As well as being present at national boundaries, borders can occur on much larger and smaller scales. Gomez-Peña, in his performance art, refers to the border as global. His work labels the culture of the United States as being bordered itself, though instead of being focused on the Mexico-United States border specifically, he has a “global border consciousness” (1994, 62). He conceptualizes this kind of global bordering as being the result of many smaller borders, present not only on global or national levels but even within cities. These borders are between the poor and displaced people and the middle or upper-class people living in the city (1994, 61-64).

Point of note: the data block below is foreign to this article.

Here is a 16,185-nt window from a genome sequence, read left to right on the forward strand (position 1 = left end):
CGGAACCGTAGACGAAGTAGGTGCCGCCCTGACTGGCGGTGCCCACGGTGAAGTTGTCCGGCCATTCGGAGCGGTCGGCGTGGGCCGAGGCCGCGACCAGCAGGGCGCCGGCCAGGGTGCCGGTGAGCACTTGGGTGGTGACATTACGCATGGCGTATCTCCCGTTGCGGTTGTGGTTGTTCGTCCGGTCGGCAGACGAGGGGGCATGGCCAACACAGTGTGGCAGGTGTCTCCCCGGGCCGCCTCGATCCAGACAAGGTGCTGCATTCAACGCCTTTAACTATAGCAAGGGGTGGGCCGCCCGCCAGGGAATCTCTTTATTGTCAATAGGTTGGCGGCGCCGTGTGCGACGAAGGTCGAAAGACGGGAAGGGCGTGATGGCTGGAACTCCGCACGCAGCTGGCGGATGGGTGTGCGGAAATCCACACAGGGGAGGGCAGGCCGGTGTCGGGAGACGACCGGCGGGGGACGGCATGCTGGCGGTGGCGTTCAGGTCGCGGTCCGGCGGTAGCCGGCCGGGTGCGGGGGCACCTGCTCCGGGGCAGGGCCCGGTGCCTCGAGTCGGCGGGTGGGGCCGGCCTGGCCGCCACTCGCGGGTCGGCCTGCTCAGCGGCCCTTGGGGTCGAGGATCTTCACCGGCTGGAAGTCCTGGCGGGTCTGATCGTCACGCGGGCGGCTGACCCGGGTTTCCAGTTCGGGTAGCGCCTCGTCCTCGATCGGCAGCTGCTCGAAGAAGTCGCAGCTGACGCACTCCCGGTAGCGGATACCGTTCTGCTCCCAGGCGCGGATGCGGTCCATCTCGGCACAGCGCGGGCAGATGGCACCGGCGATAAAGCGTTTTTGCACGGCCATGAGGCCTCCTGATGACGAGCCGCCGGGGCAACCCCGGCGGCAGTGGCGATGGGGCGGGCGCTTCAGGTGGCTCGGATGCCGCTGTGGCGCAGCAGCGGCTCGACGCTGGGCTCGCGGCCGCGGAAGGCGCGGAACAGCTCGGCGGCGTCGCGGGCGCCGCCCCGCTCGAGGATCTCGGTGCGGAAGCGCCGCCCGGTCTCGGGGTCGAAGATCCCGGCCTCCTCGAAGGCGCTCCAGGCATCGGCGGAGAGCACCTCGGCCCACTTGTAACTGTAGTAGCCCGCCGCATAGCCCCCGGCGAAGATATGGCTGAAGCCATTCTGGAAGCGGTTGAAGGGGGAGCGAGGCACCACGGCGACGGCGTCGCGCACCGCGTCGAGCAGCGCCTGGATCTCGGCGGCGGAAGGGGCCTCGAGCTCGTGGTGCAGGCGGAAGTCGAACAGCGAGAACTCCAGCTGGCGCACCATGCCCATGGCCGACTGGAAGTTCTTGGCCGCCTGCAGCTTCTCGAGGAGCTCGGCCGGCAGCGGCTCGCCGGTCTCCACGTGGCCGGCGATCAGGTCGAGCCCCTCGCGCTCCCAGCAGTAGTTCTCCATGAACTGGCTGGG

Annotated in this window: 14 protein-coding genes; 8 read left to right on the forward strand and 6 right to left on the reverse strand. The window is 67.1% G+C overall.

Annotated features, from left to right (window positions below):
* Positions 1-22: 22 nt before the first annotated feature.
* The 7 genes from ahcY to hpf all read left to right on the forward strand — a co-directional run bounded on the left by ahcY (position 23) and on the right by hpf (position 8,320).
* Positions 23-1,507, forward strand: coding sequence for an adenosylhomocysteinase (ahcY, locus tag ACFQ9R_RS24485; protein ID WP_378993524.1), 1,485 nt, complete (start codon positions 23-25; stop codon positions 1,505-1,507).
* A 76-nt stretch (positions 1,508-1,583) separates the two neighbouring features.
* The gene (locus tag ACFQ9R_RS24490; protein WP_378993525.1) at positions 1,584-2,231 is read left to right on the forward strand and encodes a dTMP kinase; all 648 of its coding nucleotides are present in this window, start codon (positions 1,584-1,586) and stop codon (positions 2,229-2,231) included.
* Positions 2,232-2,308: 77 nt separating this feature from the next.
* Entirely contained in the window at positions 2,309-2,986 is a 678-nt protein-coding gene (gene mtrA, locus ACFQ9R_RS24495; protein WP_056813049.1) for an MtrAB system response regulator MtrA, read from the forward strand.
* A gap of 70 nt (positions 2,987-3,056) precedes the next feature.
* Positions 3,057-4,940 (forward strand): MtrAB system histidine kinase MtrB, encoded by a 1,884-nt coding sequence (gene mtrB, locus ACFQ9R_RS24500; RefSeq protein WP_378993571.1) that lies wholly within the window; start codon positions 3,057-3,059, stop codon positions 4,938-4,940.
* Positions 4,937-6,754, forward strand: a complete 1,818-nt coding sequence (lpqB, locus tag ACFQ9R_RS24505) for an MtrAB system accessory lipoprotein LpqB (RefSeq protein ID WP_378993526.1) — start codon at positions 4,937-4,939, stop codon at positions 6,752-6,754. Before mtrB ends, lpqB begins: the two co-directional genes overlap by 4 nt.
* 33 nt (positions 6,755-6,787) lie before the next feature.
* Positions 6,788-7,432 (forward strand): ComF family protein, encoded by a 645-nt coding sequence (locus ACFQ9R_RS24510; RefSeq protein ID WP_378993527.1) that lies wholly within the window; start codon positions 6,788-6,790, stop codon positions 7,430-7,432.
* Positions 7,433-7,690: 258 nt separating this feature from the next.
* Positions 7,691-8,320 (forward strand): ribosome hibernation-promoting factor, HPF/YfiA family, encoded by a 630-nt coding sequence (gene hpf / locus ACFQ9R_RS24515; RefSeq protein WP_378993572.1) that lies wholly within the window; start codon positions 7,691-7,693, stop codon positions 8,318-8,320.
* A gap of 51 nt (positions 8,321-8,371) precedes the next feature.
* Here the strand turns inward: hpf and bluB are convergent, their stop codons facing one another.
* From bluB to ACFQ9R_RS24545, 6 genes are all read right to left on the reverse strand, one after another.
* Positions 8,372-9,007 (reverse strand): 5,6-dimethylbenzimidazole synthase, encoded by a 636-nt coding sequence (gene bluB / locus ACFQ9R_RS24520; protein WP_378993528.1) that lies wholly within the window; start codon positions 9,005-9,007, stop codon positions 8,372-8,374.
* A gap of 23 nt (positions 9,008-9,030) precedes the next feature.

Border crossing can occur when a person learns to fully appreciate or even adapt artistic expression from another culture and relate it to their own life (Congdon, Delgado-Trunk and Lopez 1999, 328). In this way, art can be a medium for border crossing experiences, allowing people to cross borders of culture and ethnicity as well as many other kinds of borders. An example of this type of border crossing is the ofrenda1 workshops put on by Mexican artists Catalina Delgado-Trunk and Marva Lopez in the United States, to teach people about Mexican cultural practices (Delgado-Trunk and Lopez 1999, 313). By educating people about the cultural context and meanings of ofrendas, these artists helped others gain respect and understanding for Latin American cultural and artistic practices, thus using art to create border crossing experiences in workshop participants. Guillermo Gomez-Peña also believed that art has border crossing potential. He claimed that artists could foster political change because they could cross borders that political activists could not access (1994, 68). He took the idea of art as a means of border crossing to another level, saying that all people who read his work were crossing borders. Gomez-Peña declared that artists stand between two places “with one foot on each side of the border, and our art and thought reflects this condition” (1994, 64).